Brain-capillary endothelial-like cells derived from human iPSCs (induced pluripotent stem cells) were used for this study. The iPSC-derived endothelial-like cells, stained with DAPI to mark nuclei (cyan) and Alexa Fluor 488 to mark tight junctions (magenta) [5], were cultured in inserts which were set in a 12-well plate (inserts and well plate from Corning) [3,4]. For more details about cultivation and preparation of the cells, readers can refer to references 3 and 4.

Ultra-high-speed and high-resolution images of live endothelial-like cells in inserts and a multi-well plate were acquired with a THUNDER Imager: 

  • A fast Z-stack, where 70 focal planes over the vertical (Z) direction are acquired in about 20 seconds while alternating between 2 wavelengths with a high-speed filter (refer to figure 4);
  • Scattered light present in the raw images of the live-cell samples were removed from the THUNDER images with Computational Clearing  [6,7] (refer to figure 5).

In comparison to a conventional widefield microscope, when using the THUNDER Imager Live Cell or 3D Assay, the iPSCs grown in cell-culture inserts were checked about 3x faster, because there is no need to remove the inserts from the multi-well plate for microscope imaging. 


The results show that rapid and reliable checking of live cells in cell-culture inserts set in a multi-well plate is possible with a THUNDER Imager . The cells imaged were brain-capillary endothelial-like cells derived from human iPSCs (induced pluripotent stem cells). The workflow was made easier and about 3x less time is needed to check the cells. This benefit results from the fact that inserts must not be retrieved from and then set back into the multi-well plate when checking the cells with THUNDER imaging .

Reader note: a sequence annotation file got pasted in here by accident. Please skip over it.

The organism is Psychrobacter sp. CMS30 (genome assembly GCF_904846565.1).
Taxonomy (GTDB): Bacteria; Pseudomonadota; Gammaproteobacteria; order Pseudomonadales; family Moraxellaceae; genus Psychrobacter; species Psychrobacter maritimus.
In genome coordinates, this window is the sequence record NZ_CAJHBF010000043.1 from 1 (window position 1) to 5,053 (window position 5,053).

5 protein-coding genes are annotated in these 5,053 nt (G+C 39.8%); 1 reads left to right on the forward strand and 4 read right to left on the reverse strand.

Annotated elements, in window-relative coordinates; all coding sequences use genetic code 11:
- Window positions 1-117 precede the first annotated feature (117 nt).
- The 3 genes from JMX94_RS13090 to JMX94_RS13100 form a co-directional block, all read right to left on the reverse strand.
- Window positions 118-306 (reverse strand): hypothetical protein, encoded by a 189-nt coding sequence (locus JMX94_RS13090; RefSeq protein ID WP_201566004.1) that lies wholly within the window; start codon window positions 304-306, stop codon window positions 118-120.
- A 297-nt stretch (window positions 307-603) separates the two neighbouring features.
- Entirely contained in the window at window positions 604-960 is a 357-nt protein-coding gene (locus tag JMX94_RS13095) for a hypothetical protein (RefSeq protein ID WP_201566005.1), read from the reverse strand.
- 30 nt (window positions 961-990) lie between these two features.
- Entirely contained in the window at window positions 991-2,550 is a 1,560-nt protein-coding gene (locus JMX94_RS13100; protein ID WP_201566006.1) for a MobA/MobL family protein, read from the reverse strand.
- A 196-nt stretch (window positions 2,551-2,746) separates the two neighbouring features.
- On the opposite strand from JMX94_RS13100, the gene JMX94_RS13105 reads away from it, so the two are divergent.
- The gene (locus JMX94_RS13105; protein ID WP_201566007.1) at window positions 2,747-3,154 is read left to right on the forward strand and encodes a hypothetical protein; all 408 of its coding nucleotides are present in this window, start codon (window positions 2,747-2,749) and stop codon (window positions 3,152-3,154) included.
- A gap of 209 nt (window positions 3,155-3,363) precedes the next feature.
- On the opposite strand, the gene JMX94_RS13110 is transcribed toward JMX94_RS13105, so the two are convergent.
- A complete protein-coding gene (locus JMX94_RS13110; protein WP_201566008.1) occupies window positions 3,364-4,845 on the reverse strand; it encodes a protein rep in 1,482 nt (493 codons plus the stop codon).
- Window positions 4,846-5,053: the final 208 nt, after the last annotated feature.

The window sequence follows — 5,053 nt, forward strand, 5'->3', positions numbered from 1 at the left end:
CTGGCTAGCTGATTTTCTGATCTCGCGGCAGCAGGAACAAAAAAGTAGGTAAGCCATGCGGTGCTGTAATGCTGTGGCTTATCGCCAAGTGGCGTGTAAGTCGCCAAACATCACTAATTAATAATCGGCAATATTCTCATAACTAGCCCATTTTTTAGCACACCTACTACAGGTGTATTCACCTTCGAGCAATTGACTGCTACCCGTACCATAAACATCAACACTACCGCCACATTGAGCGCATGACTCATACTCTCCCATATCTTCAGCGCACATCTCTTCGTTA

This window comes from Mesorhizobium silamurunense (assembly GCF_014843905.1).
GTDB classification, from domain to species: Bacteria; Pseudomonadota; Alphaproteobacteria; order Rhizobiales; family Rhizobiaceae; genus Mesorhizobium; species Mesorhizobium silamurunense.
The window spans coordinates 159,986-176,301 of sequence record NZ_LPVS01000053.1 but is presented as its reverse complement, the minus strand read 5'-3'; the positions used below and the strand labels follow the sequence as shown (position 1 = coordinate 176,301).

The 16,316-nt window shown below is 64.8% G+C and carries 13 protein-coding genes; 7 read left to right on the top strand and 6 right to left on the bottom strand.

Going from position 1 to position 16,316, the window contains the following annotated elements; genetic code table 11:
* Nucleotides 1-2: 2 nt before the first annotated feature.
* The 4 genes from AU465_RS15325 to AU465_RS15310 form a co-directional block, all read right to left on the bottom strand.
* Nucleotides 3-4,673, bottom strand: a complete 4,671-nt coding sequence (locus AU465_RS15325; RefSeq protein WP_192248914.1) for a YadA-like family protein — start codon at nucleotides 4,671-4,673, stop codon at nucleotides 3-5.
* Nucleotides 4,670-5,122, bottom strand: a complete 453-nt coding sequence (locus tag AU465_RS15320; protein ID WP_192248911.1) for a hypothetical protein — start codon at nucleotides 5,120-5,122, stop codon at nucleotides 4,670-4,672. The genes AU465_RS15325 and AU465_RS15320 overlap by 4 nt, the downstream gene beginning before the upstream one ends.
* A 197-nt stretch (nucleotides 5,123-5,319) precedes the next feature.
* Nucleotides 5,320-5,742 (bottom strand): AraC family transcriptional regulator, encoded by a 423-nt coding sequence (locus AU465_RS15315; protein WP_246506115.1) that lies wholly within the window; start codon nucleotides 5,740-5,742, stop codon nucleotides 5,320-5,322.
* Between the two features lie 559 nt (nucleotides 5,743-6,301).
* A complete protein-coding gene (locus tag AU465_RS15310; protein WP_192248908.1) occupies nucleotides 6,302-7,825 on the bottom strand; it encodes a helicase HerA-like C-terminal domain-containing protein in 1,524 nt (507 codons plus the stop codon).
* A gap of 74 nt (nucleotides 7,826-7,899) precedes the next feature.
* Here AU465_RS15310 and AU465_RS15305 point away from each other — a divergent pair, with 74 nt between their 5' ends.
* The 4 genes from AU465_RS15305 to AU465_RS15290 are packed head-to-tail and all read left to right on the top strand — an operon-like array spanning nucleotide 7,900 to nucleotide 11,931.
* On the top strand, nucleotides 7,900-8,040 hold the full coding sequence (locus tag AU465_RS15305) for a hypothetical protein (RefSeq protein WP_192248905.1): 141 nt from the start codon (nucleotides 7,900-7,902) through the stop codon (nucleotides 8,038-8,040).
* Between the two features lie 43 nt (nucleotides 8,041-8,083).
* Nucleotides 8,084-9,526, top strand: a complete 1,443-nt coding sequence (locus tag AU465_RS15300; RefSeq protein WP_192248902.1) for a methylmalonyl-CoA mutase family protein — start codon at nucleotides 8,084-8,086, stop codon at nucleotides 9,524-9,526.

1. A. Kurmashev, J.A. Boos, B.-J. Laventie, A.L. Swart, R. Sütterlin, T. Junne, U. Jenal, A. Hierlemann, Transwell-based microphysiological platform for high-resolution imaging of airway tissues, bioRxiv preprint (2023) DOI: 10.1101/2023.11.22.567838.
  2. J. Marshall, Transwell Invasion Assays, chap. in Cell Migration: Developmental Methods and Protocols, Eds. C. Wells, M. Parsons, Methods in Molecular Biology, vol. 769 (Humana Press, 2011), DOI: 10.1007/978-1-61779-207-6_8.
  3. H. Aoki, M. Yamashita, T. Hashita, T. Iwao, M. Aoyama,T. Matsunaga, Generation of Brain Microvascular Endothelial-like Cells from Human iPS Cell-Derived Endothelial Progenitor Cells Using TGF-β Receptor Inhibitor, Laminin 511 Fragment, and Neuronal Cell Culture Supplements, Pharmaceutics (2022) vol. 14, iss. 12, 2697, DOI: 10.3390/pharmaceutics14122697.
  4. M. Yamashita, H. Aoki, T. Hashita, T. Iwao, T. Matsunaga, Inhibition of transforming growth factor beta signaling pathway promotes differentiation of human induced pluripotent stem cell-derived brain microvascular endothelial-like cells, Fluids and Barriers of the CNS (2020) vol. 17, art. num. 36, DOI: 10.1186/s12987-020-00197-1.
  5. C. Greb, Fluorescent Dyes: An Overview, Science Lab (2022) Leica Microsystems. 
  6. J. Schumacher, L. Bertrand, Real Time Images of 3D Specimens with Sharp Contrast Free of Haze: Technology Note THUNDER Imagers: How do they really work? Science Lab (2019) Leica Microsystems.
  7. L. Felts, V. Kohli, J.M. Marr, J. Schumacher, O. Schlicker, An Introduction to Computational Clearing: A New Method to Remove Out-of-Focus Blur, Science Lab (2020) Leica Microsystems.